Snicker Spiderweb Cheesecake

Snicker Spiderweb Cheesecake

With my art course in full swing now I’m constantly in need of quick snacks to keep me going, and for some reason I keep on turning to Snickers, (I think it’s due to the relatable adjectives now on the packaging – grouchy and sleepy in particular).  I’m also a big cheesecake fan, and so I thought it was about time that I made a Snicker cheesecake thing.

I’ve named this a ‘cheesecake’ as it’s technically classifiable as one, but I should say now that it’s not your classic cheesecake. As usual I’ve gone pretty OTT with this recipe, and so it’s evolved into more of a cheesecake, torte, puddingy block. We don’t just have some biscuits, cream cheese and icing sugar. We have a peanut base, a liquid salted peanut caramel centre, surrounded by a caramel cheesecake layer, topped with a chocolate torte mixture and finished with a chocolate mirror glaze and chocolate buttercream rosettes. But this is the time of year to go all out with indulgent foods, so why hold back?

If you do want to make a simpler version though, you can leave out the chocolate torte and buttercream, and rather than doing a caramel peanut centre, mix the peanuts into the caramel cheesecake instead. This way you have peanuts, caramel and chocolate (the essentials), but it’ll take half the time to make.

It can’t have escaped anyone’s notice that Halloween is creeping up on the horizon, and so I’ve decorated this with a spider’s web to get in the mood. If you’re making this when spiderwebs are out of season you can pipe the chocolate in spirals over the glaze, rather than in this pattern, to create a more multi-seasonal design that way.


Serves 16

Time: 2 1/2 hours (plus lots more time for chilling)


For the base

  • 300g Peanut biscuits
  • 100g Digestive biscuits
  • 170g Butter

For the peanut caramel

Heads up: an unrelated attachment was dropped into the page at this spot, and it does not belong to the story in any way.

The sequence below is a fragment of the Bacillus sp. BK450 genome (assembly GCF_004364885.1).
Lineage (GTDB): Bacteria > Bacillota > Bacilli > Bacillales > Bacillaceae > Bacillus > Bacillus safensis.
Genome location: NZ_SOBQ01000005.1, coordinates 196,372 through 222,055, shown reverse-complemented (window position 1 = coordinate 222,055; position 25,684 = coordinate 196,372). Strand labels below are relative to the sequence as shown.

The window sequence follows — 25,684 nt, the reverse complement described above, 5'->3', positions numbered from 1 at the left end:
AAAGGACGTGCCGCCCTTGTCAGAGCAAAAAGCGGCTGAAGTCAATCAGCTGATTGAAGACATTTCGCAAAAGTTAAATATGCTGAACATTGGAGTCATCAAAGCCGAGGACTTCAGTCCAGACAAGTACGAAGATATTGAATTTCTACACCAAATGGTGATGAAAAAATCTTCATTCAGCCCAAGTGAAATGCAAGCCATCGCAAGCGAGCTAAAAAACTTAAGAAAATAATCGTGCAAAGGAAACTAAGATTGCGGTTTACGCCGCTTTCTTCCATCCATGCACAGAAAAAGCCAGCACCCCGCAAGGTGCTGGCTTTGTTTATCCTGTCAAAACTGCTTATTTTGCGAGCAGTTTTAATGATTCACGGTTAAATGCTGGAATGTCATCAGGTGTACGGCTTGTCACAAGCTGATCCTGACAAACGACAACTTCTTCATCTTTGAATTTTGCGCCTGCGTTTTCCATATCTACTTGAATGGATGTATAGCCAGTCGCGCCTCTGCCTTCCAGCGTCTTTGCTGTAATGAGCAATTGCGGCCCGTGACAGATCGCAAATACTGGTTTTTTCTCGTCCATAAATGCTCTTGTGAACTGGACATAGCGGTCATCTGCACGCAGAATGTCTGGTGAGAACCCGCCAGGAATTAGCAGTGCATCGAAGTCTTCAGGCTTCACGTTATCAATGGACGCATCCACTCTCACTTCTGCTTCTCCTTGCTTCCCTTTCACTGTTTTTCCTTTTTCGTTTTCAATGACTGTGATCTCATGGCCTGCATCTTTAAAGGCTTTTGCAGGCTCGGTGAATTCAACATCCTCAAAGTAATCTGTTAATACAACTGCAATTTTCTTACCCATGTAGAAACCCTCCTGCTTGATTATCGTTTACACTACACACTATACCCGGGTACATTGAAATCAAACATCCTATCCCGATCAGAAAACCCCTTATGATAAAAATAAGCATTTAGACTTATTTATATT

• 310g Caramel (I used Carnations)
  • 100g Peanuts (if salted don’t add the extra 1/2 tsp of salt)
  • ½ tsp Sea salt

For the caramel cheesecake layer

  • 125g Marscapone
  • 125g Philadelphia
  • ½ tsp Vanilla bean paste
  • 50g Icing sugar
  • 80g Caramel
  • 150ml Double cream

For the chocolate torte layer

  • 150g Good quality dark chocolate (at least 70% solids)
  • 300ml Double cream
  • 13g Icing sugar
  • 1tsp Vanilla extract

For the chocolate mirror glaze

  • 150ml Double cream
  • 135g Caster Sugar
  • 55g Cocoa powder
  • 3 ½ Leaves gelatine

To decorate

  • 100g White chocolate
  • 2 tbsp Double cream
  • 200g Butter
  • 100g Icing sugar
  • 75g Cocoa powder
  • 1 Bag Snicker bites


  1. Line a deep round 20cm loose-bottom cake tin with butter and acetate (or baking paper), making sure that the strip around the sides comes above the top of the tin.
  2. Begin by making the biscuit layer. Put the two types of biscuits into a large bowl and break up into crumbs using the end of a rolling pin. Don’t worry if there’s chunks of peanuts because of the peanut biscuits, this’ll just create some texture.
  3. Melt the butter in a pan and then add this to the biscuits. Stir to combine, the biscuits should start to clump together slightly.
  4. Pour this mix into the lined tin and even out with the back of a spoon until an even thickness. Chill in the fridge for 20minutes until firm.